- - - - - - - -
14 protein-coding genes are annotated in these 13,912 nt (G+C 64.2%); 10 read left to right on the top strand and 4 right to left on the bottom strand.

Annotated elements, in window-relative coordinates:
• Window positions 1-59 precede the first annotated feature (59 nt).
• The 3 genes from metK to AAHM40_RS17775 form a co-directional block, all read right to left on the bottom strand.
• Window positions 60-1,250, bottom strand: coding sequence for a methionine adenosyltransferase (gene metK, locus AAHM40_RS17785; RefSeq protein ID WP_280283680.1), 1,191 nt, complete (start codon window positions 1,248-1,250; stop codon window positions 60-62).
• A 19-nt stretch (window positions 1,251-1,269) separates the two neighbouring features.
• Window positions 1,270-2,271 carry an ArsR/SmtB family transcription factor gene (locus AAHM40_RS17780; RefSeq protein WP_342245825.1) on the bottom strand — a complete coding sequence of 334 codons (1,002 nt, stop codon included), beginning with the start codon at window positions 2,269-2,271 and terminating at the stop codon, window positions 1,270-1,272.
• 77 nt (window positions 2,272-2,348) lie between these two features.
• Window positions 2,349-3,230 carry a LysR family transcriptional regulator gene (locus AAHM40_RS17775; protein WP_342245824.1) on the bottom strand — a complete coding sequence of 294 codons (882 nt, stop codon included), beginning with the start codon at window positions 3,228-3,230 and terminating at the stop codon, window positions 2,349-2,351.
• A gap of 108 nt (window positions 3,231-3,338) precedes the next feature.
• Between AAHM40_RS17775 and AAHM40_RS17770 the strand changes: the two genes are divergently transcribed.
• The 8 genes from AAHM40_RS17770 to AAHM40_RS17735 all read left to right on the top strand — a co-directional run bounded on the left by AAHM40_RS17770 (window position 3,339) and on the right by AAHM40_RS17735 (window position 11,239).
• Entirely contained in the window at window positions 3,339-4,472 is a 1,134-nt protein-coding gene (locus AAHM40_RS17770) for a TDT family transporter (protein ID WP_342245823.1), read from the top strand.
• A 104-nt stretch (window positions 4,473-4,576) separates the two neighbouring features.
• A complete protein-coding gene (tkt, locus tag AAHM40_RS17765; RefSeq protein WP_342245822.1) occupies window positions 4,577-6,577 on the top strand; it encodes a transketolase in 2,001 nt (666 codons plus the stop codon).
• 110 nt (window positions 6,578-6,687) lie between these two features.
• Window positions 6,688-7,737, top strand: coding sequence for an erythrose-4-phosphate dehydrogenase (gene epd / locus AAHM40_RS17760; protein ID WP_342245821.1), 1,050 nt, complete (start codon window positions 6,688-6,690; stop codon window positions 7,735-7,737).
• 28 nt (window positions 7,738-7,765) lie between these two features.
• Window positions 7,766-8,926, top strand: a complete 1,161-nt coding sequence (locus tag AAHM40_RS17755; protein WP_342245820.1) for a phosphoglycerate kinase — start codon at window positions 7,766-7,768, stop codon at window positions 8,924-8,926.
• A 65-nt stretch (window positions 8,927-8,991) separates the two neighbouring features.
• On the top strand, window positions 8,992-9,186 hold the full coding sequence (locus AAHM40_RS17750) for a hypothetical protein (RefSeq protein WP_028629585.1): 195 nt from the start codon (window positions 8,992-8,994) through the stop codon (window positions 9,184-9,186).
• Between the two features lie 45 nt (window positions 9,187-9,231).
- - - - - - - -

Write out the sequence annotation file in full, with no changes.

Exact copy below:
14 protein-coding genes are annotated in these 13,912 nt (G+C 64.2%); 10 read left to right on the top strand and 4 right to left on the bottom strand.

Annotated elements, in window-relative coordinates:
• Window positions 1-59 precede the first annotated feature (59 nt).
• The 3 genes from metK to AAHM40_RS17775 form a co-directional block, all read right to left on the bottom strand.
• Window positions 60-1,250, bottom strand: coding sequence for a methionine adenosyltransferase (gene metK, locus AAHM40_RS17785; RefSeq protein ID WP_280283680.1), 1,191 nt, complete (start codon window positions 1,248-1,250; stop codon window positions 60-62).
• A 19-nt stretch (window positions 1,251-1,269) separates the two neighbouring features.
• Window positions 1,270-2,271 carry an ArsR/SmtB family transcription factor gene (locus AAHM40_RS17780; RefSeq protein WP_342245825.1) on the bottom strand — a complete coding sequence of 334 codons (1,002 nt, stop codon included), beginning with the start codon at window positions 2,269-2,271 and terminating at the stop codon, window positions 1,270-1,272.
• 77 nt (window positions 2,272-2,348) lie between these two features.
• Window positions 2,349-3,230 carry a LysR family transcriptional regulator gene (locus AAHM40_RS17775; protein WP_342245824.1) on the bottom strand — a complete coding sequence of 294 codons (882 nt, stop codon included), beginning with the start codon at window positions 3,228-3,230 and terminating at the stop codon, window positions 2,349-2,351.
• A gap of 108 nt (window positions 3,231-3,338) precedes the next feature.
• Between AAHM40_RS17775 and AAHM40_RS17770 the strand changes: the two genes are divergently transcribed.
• The 8 genes from AAHM40_RS17770 to AAHM40_RS17735 all read left to right on the top strand — a co-directional run bounded on the left by AAHM40_RS17770 (window position 3,339) and on the right by AAHM40_RS17735 (window position 11,239).
• Entirely contained in the window at window positions 3,339-4,472 is a 1,134-nt protein-coding gene (locus AAHM40_RS17770) for a TDT family transporter (protein ID WP_342245823.1), read from the top strand.
• A 104-nt stretch (window positions 4,473-4,576) separates the two neighbouring features.
• A complete protein-coding gene (tkt, locus tag AAHM40_RS17765; RefSeq protein WP_342245822.1) occupies window positions 4,577-6,577 on the top strand; it encodes a transketolase in 2,001 nt (666 codons plus the stop codon).
• 110 nt (window positions 6,578-6,687) lie between these two features.
• Window positions 6,688-7,737, top strand: coding sequence for an erythrose-4-phosphate dehydrogenase (gene epd / locus AAHM40_RS17760; protein ID WP_342245821.1), 1,050 nt, complete (start codon window positions 6,688-6,690; stop codon window positions 7,735-7,737).
• 28 nt (window positions 7,738-7,765) lie between these two features.
• Window positions 7,766-8,926, top strand: a complete 1,161-nt coding sequence (locus tag AAHM40_RS17755; protein WP_342245820.1) for a phosphoglycerate kinase — start codon at window positions 7,766-7,768, stop codon at window positions 8,924-8,926.
• A 65-nt stretch (window positions 8,927-8,991) separates the two neighbouring features.
• On the top strand, window positions 8,992-9,186 hold the full coding sequence (locus AAHM40_RS17750) for a hypothetical protein (RefSeq protein WP_028629585.1): 195 nt from the start codon (window positions 8,992-8,994) through the stop codon (window positions 9,184-9,186).
• Between the two features lie 45 nt (window positions 9,187-9,231).